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High-level technical implementation

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High-level implementation

We have done our best to limit the impact of 3D Secure version 2 on your operations. This means that we've retained the existing 3D Secure flow and statuses as before. The impact has been reduced to API changes introducing new properties that you can provide to increase the likelihood of your transactions being authenticated using the frictionless flow.


Below flow shows the high-level flow of both version 1 and version 2 of 3D Secure. Please note that we show the browser flow specifically for 3D Secure version 2, as version 1 doesn't support anything apart from the browser flow. The functional flow between the two versions is the same from your point of view.

After the initial payment creation two flows are possible:

  • Flow requiring the redirection of the consumer
  • Flow not requiring the redirection of the consumer

3D Secure v2 browser flow

The flow with the redirection for 3D Secure version 2 could potentially only involve a page that allows the issuer to collect data from the consumer's device without any user interaction. We've chosen to handle this flow on our hosted payment pages, in order to reduce the implementation impact.

Simply put, redirection won't always result in a so called Challenge towards the consumer, and could still be considered frictionless in the 3D Secure version 2 terminology. This is referred to as the MethodURL page in the 3D Secure version 2 documentation. This flow is handled on our hosted payment pages, to reduce the implementation impact on your operations.

The statuses for each of the flows are identical, with REDIRECTED for the flow that involves redirection, and all the other possible statuses, like REJECTED, PENDING_APPROVAL, CAPTURE_REQUESTED, etc. for the non-redirect flow.

See below image illustrating the 3D Secure specific status flow for the most common implementation (not using the 2-step 3D setup that requires explicit approval from your side to continue with the authorization).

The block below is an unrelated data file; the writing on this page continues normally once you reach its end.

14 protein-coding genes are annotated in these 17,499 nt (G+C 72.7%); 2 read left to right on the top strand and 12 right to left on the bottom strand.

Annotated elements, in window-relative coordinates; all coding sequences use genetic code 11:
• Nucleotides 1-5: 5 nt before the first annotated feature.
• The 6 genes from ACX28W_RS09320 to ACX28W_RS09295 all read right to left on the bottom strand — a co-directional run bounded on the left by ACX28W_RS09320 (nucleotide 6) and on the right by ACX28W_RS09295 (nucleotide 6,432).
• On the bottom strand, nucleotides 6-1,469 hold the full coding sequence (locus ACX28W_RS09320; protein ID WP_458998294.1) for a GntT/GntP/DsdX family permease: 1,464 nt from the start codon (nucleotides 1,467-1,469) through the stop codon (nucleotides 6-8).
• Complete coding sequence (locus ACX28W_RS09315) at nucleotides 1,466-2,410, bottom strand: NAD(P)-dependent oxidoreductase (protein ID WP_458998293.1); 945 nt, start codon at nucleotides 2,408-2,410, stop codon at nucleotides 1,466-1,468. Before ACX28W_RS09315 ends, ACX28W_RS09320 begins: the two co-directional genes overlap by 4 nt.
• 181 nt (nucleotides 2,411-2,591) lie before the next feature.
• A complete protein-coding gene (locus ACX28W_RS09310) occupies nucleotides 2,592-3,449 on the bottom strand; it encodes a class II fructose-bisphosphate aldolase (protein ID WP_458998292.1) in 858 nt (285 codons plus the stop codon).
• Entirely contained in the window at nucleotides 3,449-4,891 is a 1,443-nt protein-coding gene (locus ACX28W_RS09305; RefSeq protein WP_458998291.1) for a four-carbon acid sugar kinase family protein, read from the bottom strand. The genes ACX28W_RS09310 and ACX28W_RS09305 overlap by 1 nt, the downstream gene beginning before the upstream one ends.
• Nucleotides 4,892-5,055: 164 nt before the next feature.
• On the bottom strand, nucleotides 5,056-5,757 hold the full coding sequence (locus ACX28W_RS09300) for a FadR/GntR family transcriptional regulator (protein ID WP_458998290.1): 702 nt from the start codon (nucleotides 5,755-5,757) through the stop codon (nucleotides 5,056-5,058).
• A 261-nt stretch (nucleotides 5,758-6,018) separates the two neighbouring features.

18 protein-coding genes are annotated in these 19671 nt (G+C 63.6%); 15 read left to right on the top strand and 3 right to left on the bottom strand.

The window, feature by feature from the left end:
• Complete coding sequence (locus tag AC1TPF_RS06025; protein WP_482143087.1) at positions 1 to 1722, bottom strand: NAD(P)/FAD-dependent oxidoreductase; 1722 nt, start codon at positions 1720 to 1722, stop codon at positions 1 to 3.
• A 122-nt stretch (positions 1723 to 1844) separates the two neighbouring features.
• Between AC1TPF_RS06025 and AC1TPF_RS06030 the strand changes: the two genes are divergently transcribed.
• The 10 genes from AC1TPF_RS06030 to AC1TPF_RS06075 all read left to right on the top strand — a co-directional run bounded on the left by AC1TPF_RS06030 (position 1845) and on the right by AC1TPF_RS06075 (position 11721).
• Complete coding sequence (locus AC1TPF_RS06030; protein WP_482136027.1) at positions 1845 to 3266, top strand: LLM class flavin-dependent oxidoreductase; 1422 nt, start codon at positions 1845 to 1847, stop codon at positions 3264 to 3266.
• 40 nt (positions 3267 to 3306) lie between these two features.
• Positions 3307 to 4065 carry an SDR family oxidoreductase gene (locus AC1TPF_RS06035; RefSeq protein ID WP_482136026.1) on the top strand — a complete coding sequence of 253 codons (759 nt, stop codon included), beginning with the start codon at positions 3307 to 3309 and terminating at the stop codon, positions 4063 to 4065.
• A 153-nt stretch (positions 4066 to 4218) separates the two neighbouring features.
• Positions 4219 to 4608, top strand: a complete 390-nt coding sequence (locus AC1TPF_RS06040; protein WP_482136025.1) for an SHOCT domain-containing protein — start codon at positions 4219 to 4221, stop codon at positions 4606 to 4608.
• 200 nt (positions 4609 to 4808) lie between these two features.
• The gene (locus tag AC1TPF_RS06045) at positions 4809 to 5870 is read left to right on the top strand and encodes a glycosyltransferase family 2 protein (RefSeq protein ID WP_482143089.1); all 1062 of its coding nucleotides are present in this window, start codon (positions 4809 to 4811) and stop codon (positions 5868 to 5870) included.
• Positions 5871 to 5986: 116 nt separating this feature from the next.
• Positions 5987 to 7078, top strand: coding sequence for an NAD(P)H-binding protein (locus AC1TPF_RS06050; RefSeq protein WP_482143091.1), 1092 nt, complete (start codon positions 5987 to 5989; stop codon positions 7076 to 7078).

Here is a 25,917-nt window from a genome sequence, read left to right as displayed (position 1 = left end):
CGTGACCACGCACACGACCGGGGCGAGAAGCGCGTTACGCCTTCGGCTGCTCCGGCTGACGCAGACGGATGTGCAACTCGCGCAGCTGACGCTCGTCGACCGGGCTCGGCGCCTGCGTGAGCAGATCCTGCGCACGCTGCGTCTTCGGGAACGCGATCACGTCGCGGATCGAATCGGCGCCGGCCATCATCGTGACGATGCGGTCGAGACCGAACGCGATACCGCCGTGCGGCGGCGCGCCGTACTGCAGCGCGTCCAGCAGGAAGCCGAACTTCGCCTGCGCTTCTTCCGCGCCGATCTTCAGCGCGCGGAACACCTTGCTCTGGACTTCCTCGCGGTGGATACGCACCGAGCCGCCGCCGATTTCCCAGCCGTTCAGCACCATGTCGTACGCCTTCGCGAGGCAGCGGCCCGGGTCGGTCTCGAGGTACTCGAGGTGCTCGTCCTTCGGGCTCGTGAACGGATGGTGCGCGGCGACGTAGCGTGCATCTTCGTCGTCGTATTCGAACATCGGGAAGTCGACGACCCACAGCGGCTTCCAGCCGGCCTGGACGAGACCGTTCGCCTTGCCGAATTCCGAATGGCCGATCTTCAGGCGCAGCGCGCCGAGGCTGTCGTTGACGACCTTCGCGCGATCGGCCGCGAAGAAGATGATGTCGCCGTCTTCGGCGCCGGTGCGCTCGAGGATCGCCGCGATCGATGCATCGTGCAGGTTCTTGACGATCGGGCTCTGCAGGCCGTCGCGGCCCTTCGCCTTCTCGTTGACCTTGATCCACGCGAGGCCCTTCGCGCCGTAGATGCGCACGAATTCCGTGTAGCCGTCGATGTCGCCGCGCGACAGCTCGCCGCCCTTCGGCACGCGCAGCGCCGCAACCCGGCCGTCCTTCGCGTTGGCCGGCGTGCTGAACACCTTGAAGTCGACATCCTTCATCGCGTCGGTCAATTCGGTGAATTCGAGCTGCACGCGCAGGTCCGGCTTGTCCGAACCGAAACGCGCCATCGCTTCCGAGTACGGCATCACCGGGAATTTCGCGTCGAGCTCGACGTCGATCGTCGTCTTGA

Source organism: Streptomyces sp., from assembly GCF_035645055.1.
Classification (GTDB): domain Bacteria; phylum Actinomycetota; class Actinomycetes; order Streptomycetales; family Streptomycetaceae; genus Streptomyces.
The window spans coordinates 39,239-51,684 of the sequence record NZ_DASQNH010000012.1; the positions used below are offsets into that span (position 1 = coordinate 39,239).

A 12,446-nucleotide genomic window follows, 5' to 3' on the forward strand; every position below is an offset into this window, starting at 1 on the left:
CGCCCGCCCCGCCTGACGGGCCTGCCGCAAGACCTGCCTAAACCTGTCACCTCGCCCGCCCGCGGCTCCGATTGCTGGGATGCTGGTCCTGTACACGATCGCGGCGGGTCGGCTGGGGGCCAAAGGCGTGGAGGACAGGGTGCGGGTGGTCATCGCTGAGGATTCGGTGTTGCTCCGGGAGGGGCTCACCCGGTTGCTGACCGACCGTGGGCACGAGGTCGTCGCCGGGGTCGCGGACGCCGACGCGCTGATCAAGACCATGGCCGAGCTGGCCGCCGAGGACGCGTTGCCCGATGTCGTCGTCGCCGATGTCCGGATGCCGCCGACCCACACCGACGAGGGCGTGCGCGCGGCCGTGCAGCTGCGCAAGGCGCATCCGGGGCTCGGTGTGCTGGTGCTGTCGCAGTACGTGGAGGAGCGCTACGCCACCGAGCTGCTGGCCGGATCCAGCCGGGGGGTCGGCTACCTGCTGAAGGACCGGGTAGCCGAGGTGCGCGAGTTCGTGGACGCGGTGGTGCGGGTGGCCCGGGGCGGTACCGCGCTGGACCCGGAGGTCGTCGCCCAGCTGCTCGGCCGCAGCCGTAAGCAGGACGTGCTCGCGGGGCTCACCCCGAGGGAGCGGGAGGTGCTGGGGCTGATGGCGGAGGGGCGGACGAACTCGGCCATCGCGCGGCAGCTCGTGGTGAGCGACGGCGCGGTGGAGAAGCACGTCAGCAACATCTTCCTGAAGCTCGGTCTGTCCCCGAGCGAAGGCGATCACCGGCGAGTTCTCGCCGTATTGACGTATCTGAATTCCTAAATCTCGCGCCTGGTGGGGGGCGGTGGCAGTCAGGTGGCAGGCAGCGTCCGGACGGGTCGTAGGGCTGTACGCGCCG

Payment Flow Credit Cards 3Dv2

Additional data elements

The key aspect of 3D Secure version 2 is the ability of the issuing bank to better assess the risk involved of the transaction. The specification of 3D Secure version 2 contains a lot of data elements, some of them were already commonly used in fraud screening. However, some are new and specific to 3D Secure.

Generally, the data elements can be categorized in the following categories:

  • Card details
    • Recurring information
    • Unscheduled card on file information
    • Link to a previous transaction with Strong Customer Authentication
  • 3D Secure specific information
    • Previous 3D Secure results
    • Specific 'settings' for this transaction
  • Transaction information
    • Billing address data
    • Shipping details
    • Transaction channel
    • Meta information on what the transaction is for
  • Consumer
    • Device/browser data
    • Account of the consumer with you
      • Authentication used
      • Account on file
      • Payment history

Our existing APIs already capture many of the data elements. However, we're adding many new data elements as well. We do this as we believe everybody in the payments ecosystem benefits from increased security, with the least amount of negative impact to the consumer.

Payments are based on trust and by providing more data it becomes easier for parties to trust one another, without requiring additional challenges to authenticate the consumer. Nearly all of the newly added data elements are optional, but we advise you to supply as much of them as possible.

This increases the likelihood of your transactions following the frictionless flow, while you benefit from liability shift. Should you use the MyCheckout hosted payment pages, we'll automatically capture the device/browser-related data.

Additional information

  1. Introduction
  2. Highlevel implementation
  3. Consumer user experience
  4. MyCheckout hosted payment pages implementation
  5. Create Payment API implementation
  6. Test cases
  7. Special use cases
  8. Webhooks